The first beta of Microsoft’s new LightSwitch development environment should be available on MSDN about the time you read this. LightSwitch was code-named “KittyHawk” during its incubation (using Microsoft’s proprietary GratuiToUs capitalizatIon algorithm) and is the basis for the “return of FoxPro” rumors that have been kicking around recently. It is not, though, an evolution of the FoxPro or xBase languages, but rather a new Visual Studio SKU that produces applications backed by either C# or Visual Basic and deployed on either Silverlight or the full .NET CLR. It does, however, embrace the “data + screens = programs” concept of programming that was so popular in the late 1980s.
This is, in some ways, an indictment. A Rip Van Winkle who fell asleep at the launch of Visual Basic 1.0 and woke at the Silverlight unveiling would be unlikely to guess that 20 years had passed. Apparently, programming is still the realm of an elite group that cannot quickly produce small- and medium-sized data-driven applications, and does so using hard-to-use tools that require a lot of repetitious, boring, error-prone work.
It seems the solution to this is a tool that hides as much code as possible from the power user or newer developer. Even if you buy that argument (and I’m not at all sure that you should), why should you believe the “this time we got it right” assurance that applications written by newcomers will not be fragile, poorly structured and unable to scale?
The answer to the scaling part of that question is Azure. Microsoft is pushing the message that they are “all in” to cloud computing, and LightSwitch can use Azure to host your data, your application, or both. The LightSwitch code-generation process takes care of paging, caching logic, data validation, and other sorts of code that, no doubt, can cause trouble, especially for less-experienced developers.
On the other hand, scaling is no different than any other hard problem in software development—a trade-off that was logical at one scale may not be a good choice at another scale. It’s not impossible to have an application that can scale without the developer directly addressing issues of lazy evaluation, data aliasing and so forth, but it’s a crapshoot.
Microsoft emphasizes that LightSwitch is built on the .NET stack, not an alternative. When an application “grows up” and is considered for department or enterprise deployment, professional developers can open a LightSwitch project in one of the more advanced Visual Studio SKUs and continue working. That’s the great promise of LightSwitch: You don’t have to decide between an easy-to-use database-oriented language and the more mainstream programming languages.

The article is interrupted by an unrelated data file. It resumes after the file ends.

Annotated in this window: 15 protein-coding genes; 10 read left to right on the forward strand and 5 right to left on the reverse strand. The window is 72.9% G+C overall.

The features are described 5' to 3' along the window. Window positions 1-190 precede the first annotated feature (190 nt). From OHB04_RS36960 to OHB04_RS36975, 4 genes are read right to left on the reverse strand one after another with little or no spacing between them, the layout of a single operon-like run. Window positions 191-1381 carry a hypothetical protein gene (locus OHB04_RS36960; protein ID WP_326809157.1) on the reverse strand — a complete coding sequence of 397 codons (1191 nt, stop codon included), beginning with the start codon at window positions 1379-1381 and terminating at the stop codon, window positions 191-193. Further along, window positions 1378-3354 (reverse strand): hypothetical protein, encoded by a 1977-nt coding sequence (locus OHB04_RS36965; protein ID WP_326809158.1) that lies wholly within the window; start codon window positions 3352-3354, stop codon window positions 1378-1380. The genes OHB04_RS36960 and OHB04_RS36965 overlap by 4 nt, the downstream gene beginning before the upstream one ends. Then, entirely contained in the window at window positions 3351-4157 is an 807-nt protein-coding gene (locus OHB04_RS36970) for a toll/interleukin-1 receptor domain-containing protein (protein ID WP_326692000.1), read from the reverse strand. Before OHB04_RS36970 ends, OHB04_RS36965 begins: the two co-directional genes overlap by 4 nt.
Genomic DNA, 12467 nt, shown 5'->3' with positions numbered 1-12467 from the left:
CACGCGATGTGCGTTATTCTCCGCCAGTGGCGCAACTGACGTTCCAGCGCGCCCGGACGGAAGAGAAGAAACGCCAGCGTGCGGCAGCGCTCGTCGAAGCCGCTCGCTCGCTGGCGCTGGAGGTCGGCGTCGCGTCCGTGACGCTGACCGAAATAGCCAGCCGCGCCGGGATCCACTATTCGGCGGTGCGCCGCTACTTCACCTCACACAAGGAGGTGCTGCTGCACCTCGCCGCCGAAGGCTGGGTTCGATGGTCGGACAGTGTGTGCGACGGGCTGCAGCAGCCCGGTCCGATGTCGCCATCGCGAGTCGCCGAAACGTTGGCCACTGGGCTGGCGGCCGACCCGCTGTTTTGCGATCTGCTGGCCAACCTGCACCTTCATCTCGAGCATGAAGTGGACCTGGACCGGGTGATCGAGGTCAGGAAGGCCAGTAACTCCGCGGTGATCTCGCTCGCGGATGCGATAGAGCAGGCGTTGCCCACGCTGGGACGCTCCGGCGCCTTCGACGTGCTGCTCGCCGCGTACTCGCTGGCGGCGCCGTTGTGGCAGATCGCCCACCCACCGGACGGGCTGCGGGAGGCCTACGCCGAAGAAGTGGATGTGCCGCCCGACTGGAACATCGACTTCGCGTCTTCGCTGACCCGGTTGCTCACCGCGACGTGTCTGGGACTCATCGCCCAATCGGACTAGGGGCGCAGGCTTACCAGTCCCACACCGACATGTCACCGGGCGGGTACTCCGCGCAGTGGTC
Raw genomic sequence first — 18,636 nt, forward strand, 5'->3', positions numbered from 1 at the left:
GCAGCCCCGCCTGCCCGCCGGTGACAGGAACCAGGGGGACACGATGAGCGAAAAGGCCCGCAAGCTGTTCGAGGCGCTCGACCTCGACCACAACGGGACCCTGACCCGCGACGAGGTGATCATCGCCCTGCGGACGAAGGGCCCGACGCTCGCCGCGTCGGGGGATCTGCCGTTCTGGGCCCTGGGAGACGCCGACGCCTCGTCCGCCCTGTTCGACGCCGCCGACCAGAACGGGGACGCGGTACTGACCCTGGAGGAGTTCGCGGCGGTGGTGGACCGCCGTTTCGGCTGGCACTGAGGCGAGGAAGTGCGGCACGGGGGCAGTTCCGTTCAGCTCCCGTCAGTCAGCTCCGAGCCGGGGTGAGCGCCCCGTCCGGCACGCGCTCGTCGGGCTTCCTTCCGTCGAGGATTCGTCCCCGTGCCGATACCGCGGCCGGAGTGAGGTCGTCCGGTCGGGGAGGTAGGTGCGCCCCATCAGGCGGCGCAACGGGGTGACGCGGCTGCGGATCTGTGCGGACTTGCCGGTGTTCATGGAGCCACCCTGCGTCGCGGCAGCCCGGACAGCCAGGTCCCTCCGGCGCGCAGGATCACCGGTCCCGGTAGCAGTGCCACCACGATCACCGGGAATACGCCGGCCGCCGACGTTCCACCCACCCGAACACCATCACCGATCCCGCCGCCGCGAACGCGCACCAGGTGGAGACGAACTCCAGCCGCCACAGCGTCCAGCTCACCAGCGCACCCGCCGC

The backing by the major .NET languages is a key differentiator between LightSpeed and PHP, its true competitor. Microsoft has finally woken up to the perception that the IIS Web Server and .NET stack is difficult for beginners and casual developers, as well as for quick-and-dirty applications. LightStack and IIS Express (a version of IIS 7 that fits better in security-conscious corporate environments) aim to bring back what was arguably Microsoft’s greatest advantage: It owned the technology that trained a generation of developers.
The development world is far more fragmented now, but PHP is closer than anything else to delivering the “gee whiz” that was part of the appeal of GW-BASIC.
PHP, though, is far behind the curve after the casual stage. Data integration, debugging and coding environments for PHP are comparable to what Microsoft was shipping in 2003, and in regards to concurrency, testing or coding standards, PHP is even further behind. And while I’ve seen beautiful object-oriented PHP code, it’s far more common to see teetering monoliths of imperative code swathed in dense thickets of HTML markup.
Not that LightSpeed apps will seem any better at first glance. LightSpeed does nothing to address separation of concerns and modularization, testing, refactoring, or incremental development. Hideous imperative monolithic pages are built, one easiest-thing-to-do conditional at a time. But at least refactoring an app or a section of an app into a faster-to-evolve professional structure is more of a possibility when the foundation is the CLR and a first-class .NET language.
One of the big issues unaddressed in the demos and keynotes, though, is the extent to which LightSpeed can continue to exist in a development ecosystem. Once modules are carved out and refactored, and the code is evolving in Visual Studio and the interface is evolving in Expression Studio, what happens to the original LightSpeed application and its developer? Can he or she continue to actively participate while remaining in the LightSpeed environment and evolve his or her skills?
Despite Microsoft’s repeated assurances that “users are going to love these apps,” the rectangular table-oriented screens have a, let’s say, minimalist aesthetic. They can be skinned, but apparently not by end-user designers. Support for IronPython, IronRuby and F# are no-brainers and, ultimately, LightSpeed will need to support HTML and not just deploying to browsers via Silverlight.
My overwhelming reaction to the LightSpeed announcement was that here was a classic Microsoftian “Version 3 is going to be awesome!” product. I just hope I don’t need to go to sleep for 20 years in order to see it.
Larry O’Brien is a technology consultant, analyst and writer. Read his blog at www.knowing.net.